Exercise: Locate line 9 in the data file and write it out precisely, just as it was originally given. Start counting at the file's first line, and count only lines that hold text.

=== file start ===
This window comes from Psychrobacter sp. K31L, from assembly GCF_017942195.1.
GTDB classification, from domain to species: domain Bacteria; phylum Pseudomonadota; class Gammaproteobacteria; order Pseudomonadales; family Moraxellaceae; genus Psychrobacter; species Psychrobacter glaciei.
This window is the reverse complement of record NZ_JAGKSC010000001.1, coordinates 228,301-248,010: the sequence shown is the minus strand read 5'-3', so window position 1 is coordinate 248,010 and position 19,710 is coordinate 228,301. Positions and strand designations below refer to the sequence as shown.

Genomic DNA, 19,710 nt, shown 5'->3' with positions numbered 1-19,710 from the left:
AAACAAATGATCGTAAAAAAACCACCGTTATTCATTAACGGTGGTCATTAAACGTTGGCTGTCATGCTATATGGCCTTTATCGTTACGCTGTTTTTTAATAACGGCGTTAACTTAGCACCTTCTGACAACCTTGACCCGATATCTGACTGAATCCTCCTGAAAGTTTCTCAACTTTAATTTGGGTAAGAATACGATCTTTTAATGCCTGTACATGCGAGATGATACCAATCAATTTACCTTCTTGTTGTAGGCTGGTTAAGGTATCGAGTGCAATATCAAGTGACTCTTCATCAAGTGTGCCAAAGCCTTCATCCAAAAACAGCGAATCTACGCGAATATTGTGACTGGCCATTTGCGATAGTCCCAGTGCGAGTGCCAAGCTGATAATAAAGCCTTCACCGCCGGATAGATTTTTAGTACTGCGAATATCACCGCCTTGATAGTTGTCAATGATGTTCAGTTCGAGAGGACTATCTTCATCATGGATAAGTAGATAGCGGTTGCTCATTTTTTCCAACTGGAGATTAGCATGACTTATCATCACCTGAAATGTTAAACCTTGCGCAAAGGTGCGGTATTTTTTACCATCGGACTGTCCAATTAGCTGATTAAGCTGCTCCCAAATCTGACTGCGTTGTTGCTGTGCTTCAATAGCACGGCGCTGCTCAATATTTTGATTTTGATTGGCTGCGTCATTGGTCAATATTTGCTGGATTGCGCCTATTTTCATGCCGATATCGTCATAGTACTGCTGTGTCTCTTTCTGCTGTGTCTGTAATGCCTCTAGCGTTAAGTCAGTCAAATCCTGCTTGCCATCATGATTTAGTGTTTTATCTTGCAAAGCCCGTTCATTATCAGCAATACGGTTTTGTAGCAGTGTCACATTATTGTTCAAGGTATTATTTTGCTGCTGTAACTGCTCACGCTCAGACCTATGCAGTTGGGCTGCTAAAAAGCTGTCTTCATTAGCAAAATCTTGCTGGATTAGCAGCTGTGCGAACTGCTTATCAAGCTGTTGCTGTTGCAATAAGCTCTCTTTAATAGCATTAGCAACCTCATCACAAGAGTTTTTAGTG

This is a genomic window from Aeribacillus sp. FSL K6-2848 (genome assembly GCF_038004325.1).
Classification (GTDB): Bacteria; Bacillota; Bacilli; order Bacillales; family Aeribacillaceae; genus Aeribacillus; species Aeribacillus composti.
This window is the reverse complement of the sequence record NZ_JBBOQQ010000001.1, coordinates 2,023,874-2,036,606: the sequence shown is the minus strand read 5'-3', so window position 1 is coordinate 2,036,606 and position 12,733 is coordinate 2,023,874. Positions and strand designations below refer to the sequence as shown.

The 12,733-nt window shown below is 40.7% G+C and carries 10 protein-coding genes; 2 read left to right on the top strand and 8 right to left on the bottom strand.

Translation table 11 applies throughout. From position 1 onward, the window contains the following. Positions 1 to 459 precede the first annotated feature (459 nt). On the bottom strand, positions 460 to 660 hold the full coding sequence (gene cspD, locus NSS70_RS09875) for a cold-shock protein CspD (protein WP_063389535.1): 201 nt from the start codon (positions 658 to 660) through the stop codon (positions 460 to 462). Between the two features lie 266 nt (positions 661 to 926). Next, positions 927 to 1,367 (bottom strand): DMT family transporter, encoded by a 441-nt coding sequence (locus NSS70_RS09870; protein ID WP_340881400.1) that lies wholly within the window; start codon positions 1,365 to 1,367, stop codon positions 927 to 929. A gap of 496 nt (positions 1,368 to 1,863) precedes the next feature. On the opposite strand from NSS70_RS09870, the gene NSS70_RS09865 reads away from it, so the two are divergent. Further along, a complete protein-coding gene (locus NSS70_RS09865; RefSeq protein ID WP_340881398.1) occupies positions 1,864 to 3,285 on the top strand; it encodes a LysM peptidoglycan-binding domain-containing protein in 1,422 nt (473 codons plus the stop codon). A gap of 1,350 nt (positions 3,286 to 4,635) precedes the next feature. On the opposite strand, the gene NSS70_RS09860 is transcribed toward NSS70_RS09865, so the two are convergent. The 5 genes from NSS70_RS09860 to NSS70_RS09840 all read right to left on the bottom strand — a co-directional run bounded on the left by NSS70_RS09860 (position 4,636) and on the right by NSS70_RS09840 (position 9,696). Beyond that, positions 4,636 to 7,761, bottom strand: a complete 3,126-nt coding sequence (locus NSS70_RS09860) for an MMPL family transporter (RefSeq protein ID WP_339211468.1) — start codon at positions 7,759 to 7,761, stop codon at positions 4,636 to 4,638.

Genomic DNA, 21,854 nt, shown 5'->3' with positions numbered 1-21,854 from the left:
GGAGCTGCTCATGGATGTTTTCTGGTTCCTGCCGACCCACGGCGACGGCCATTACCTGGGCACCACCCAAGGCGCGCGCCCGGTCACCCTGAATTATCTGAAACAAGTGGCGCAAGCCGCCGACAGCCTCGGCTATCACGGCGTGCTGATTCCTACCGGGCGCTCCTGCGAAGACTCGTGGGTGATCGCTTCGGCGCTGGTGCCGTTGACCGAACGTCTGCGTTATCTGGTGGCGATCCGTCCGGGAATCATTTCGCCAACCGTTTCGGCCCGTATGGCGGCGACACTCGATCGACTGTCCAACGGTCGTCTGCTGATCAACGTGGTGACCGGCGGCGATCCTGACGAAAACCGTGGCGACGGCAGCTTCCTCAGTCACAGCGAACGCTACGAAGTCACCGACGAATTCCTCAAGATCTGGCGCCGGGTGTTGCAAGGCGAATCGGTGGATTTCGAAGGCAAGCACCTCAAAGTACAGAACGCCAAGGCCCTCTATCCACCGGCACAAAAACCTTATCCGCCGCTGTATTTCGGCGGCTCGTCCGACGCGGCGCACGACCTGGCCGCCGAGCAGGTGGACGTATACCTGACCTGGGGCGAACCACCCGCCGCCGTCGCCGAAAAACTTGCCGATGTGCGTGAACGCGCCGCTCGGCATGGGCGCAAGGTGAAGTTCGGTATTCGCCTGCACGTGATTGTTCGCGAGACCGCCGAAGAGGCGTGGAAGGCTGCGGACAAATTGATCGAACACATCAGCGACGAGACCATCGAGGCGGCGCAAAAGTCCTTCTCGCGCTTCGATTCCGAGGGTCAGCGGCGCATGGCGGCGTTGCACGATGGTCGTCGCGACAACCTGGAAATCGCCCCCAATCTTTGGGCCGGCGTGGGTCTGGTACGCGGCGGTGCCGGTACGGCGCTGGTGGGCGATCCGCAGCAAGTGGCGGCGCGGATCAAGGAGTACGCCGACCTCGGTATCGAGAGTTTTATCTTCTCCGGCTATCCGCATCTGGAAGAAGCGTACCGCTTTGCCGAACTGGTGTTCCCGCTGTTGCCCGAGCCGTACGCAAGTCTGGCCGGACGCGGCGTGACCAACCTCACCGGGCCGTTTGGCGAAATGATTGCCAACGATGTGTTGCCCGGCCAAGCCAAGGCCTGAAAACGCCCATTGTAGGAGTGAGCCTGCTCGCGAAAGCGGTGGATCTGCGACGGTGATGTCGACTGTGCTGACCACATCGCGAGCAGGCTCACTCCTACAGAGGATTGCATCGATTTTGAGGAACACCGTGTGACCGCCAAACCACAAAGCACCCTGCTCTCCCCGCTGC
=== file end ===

The 12,733-nt window shown below is 40.7% G+C and carries 10 protein-coding genes; 2 read left to right on the top strand and 8 right to left on the bottom strand.